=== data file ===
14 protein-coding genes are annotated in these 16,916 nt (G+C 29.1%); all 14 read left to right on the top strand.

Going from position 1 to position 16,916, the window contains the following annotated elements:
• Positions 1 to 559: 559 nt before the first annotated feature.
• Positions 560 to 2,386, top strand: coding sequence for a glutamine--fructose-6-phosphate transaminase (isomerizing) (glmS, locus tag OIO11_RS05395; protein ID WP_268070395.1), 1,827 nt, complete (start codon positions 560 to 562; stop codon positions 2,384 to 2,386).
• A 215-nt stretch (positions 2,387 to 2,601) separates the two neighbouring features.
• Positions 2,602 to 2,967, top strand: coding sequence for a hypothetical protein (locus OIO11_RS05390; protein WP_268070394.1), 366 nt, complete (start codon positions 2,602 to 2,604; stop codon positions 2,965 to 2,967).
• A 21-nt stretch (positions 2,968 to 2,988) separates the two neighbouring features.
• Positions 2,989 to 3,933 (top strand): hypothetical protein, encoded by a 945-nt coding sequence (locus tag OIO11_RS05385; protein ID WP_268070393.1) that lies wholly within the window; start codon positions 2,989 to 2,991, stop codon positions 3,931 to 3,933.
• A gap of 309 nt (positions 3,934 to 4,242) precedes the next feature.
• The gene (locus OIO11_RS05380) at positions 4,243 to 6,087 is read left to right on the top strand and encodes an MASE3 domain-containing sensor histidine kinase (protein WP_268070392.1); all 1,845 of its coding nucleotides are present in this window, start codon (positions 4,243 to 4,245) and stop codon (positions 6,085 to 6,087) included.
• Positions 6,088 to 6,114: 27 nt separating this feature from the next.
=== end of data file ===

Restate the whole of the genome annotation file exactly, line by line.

14 protein-coding genes are annotated in these 16,916 nt (G+C 29.1%); all 14 read left to right on the top strand.

Going from position 1 to position 16,916, the window contains the following annotated elements:
• Positions 1 to 559: 559 nt before the first annotated feature.
• Positions 560 to 2,386, top strand: coding sequence for a glutamine--fructose-6-phosphate transaminase (isomerizing) (glmS, locus tag OIO11_RS05395; protein ID WP_268070395.1), 1,827 nt, complete (start codon positions 560 to 562; stop codon positions 2,384 to 2,386).
• A 215-nt stretch (positions 2,387 to 2,601) separates the two neighbouring features.
• Positions 2,602 to 2,967, top strand: coding sequence for a hypothetical protein (locus OIO11_RS05390; protein WP_268070394.1), 366 nt, complete (start codon positions 2,602 to 2,604; stop codon positions 2,965 to 2,967).
• A 21-nt stretch (positions 2,968 to 2,988) separates the two neighbouring features.
• Positions 2,989 to 3,933 (top strand): hypothetical protein, encoded by a 945-nt coding sequence (locus tag OIO11_RS05385; protein ID WP_268070393.1) that lies wholly within the window; start codon positions 2,989 to 2,991, stop codon positions 3,931 to 3,933.
• A gap of 309 nt (positions 3,934 to 4,242) precedes the next feature.
• The gene (locus OIO11_RS05380) at positions 4,243 to 6,087 is read left to right on the top strand and encodes an MASE3 domain-containing sensor histidine kinase (protein WP_268070392.1); all 1,845 of its coding nucleotides are present in this window, start codon (positions 4,243 to 4,245) and stop codon (positions 6,085 to 6,087) included.
• Positions 6,088 to 6,114: 27 nt separating this feature from the next.